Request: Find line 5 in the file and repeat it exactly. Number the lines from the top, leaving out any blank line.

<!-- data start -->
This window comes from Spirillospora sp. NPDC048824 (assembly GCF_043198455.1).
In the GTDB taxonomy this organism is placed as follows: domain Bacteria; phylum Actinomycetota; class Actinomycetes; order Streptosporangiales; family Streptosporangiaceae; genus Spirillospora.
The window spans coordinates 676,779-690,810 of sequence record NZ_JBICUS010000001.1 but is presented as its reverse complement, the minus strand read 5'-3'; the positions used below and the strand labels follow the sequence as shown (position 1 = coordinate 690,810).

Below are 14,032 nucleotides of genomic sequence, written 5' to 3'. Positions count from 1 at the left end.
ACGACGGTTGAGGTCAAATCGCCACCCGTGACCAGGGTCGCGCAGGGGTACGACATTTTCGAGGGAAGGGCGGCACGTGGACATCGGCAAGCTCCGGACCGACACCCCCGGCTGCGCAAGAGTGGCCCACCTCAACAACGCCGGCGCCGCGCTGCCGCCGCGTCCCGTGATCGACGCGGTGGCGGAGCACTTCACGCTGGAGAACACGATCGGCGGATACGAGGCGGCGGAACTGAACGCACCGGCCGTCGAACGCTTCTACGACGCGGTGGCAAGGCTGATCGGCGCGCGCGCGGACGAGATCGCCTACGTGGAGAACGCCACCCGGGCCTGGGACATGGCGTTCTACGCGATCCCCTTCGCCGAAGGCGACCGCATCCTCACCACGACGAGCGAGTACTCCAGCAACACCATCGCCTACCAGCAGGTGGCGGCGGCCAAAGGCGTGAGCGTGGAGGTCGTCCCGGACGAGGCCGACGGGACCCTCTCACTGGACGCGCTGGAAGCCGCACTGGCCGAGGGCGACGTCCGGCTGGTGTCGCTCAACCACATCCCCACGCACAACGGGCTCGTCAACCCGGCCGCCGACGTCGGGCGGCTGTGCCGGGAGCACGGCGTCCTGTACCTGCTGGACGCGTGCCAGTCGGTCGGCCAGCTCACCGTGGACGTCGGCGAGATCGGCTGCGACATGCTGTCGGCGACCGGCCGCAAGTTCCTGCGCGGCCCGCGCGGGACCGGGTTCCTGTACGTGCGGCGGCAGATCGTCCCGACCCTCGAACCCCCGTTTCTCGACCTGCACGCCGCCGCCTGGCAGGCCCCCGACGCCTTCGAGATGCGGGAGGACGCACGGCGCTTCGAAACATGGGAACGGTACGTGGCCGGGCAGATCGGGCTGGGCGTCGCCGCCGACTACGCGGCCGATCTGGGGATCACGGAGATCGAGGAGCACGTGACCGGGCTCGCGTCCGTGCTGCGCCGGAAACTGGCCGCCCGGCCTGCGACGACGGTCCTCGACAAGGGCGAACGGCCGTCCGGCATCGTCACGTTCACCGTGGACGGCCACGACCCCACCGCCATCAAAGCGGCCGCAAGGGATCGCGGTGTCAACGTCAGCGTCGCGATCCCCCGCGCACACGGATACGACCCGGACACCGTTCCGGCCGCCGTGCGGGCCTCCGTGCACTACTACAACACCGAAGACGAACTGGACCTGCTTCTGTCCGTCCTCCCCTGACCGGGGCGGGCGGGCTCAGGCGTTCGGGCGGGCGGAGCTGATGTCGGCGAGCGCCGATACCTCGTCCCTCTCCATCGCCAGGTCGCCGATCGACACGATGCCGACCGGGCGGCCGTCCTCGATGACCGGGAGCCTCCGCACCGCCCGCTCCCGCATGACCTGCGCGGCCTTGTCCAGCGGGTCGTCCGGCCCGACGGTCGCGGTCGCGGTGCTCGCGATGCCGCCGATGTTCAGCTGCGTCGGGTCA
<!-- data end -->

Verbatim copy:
ACGACGGTTGAGGTCAAATCGCCACCCGTGACCAGGGTCGCGCAGGGGTACGACATTTTCGAGGGAAGGGCGGCACGTGGACATCGGCAAGCTCCGGACCGACACCCCCGGCTGCGCAAGAGTGGCCCACCTCAACAACGCCGGCGCCGCGCTGCCGCCGCGTCCCGTGATCGACGCGGTGGCGGAGCACTTCACGCTGGAGAACACGATCGGCGGATACGAGGCGGCGGAACTGAACGCACCGGCCGTCGAACGCTTCTACGACGCGGTGGCAAGGCTGATCGGCGCGCGCGCGGACGAGATCGCCTACGTGGAGAACGCCACCCGGGCCTGGGACATGGCGTTCTACGCGATCCCCTTCGCCGAAGGCGACCGCATCCTCACCACGACGAGCGAGTACTCCAGCAACACCATCGCCTACCAGCAGGTGGCGGCGGCCAAAGGCGTGAGCGTGGAGGTCGTCCCGGACGAGGCCGACGGGACCCTCTCACTGGACGCGCTGGAAGCCGCACTGGCCGAGGGCGACGTCCGGCTGGTGTCGCTCAACCACATCCCCACGCACAACGGGCTCGTCAACCCGGCCGCCGACGTCGGGCGGCTGTGCCGGGAGCACGGCGTCCTGTACCTGCTGGACGCGTGCCAGTCGGTCGGCCAGCTCACCGTGGACGTCGGCGAGATCGGCTGCGACATGCTGTCGGCGACCGGCCGCAAGTTCCTGCGCGGCCCGCGCGGGACCGGGTTCCTGTACGTGCGGCGGCAGATCGTCCCGACCCTCGAACCCCCGTTTCTCGACCTGCACGCCGCCGCCTGGCAGGCCCCCGACGCCTTCGAGATGCGGGAGGACGCACGGCGCTTCGAAACATGGGAACGGTACGTGGCCGGGCAGATCGGGCTGGGCGTCGCCGCCGACTACGCGGCCGATCTGGGGATCACGGAGATCGAGGAGCACGTGACCGGGCTCGCGTCCGTGCTGCGCCGGAAACTGGCCGCCCGGCCTGCGACGACGGTCCTCGACAAGGGCGAACGGCCGTCCGGCATCGTCACGTTCACCGTGGACGGCCACGACCCCACCGCCATCAAAGCGGCCGCAAGGGATCGCGGTGTCAACGTCAGCGTCGCGATCCCCCGCGCACACGGATACGACCCGGACACCGTTCCGGCCGCCGTGCGGGCCTCCGTGCACTACTACAACACCGAAGACGAACTGGACCTGCTTCTGTCCGTCCTCCCCTGACCGGGGCGGGCGGGCTCAGGCGTTCGGGCGGGCGGAGCTGATGTCGGCGAGCGCCGATACCTCGTCCCTCTCCATCGCCAGGTCGCCGATCGACACGATGCCGACCGGGCGGCCGTCCTCGATGACCGGGAGCCTCCGCACCGCCCGCTCCCGCATGACCTGCGCGGCCTTGTCCAGCGGGTCGTCCGGCCCGACGGTCGCGGTCGCGGTGCTCGCGATGCCGCCGATGTTCAGCTGCGTCGGGTCA